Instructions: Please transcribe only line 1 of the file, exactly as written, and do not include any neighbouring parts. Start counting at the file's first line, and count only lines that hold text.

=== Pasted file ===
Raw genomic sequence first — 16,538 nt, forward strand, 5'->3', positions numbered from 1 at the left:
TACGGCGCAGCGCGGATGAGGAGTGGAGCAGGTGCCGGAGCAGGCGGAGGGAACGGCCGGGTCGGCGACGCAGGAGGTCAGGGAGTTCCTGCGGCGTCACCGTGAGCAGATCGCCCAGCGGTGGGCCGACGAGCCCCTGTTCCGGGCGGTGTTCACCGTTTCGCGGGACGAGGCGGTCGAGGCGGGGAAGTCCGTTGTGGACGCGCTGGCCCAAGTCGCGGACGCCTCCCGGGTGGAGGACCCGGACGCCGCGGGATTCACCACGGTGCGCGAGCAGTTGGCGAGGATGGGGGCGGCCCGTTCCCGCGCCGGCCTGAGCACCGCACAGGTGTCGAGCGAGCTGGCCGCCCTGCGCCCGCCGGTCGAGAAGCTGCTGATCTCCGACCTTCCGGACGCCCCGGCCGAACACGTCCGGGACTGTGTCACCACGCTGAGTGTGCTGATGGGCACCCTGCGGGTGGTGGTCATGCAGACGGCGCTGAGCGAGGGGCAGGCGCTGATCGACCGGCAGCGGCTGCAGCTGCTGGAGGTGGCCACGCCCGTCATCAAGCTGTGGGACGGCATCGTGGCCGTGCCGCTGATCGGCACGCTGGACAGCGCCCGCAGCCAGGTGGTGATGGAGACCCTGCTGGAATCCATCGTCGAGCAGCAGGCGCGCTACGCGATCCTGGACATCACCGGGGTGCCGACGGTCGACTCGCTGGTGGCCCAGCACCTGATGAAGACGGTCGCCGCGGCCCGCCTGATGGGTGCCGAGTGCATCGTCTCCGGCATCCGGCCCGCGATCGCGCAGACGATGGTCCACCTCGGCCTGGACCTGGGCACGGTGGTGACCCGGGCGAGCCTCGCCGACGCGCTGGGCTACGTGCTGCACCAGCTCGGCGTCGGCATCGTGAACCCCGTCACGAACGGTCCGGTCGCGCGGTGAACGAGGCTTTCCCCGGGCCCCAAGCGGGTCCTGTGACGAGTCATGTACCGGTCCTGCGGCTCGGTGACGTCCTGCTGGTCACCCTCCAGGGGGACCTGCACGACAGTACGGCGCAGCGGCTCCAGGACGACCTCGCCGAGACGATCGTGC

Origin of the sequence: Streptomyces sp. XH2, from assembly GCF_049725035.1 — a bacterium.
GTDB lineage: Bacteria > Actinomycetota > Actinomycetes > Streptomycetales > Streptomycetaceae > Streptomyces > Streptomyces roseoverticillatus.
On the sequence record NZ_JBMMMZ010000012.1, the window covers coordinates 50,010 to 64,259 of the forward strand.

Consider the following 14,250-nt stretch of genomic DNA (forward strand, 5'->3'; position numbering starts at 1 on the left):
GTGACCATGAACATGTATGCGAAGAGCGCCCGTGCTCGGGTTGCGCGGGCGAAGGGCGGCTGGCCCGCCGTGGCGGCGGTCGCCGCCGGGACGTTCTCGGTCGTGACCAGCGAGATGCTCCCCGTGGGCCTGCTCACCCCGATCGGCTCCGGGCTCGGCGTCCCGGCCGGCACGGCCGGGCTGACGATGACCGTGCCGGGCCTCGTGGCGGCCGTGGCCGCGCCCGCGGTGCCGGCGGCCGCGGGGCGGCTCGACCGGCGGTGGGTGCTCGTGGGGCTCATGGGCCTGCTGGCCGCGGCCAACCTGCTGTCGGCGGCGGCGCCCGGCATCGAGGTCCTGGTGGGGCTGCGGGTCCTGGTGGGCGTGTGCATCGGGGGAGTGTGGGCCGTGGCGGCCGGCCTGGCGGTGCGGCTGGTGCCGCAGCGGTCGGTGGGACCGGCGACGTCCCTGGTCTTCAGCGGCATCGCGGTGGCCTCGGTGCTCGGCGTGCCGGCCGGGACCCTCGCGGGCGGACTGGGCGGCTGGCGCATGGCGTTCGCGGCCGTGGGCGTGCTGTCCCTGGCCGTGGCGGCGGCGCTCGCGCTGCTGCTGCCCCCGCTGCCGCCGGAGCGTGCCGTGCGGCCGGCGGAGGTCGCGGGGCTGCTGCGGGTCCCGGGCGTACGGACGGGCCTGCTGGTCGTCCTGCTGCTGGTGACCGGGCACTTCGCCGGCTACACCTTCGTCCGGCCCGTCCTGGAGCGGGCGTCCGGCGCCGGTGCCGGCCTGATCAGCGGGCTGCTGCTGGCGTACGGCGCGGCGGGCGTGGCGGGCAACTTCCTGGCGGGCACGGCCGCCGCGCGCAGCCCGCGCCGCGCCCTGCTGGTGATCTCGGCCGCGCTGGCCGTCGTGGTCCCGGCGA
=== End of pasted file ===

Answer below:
Raw genomic sequence first — 16,538 nt, forward strand, 5'->3', positions numbered from 1 at the left: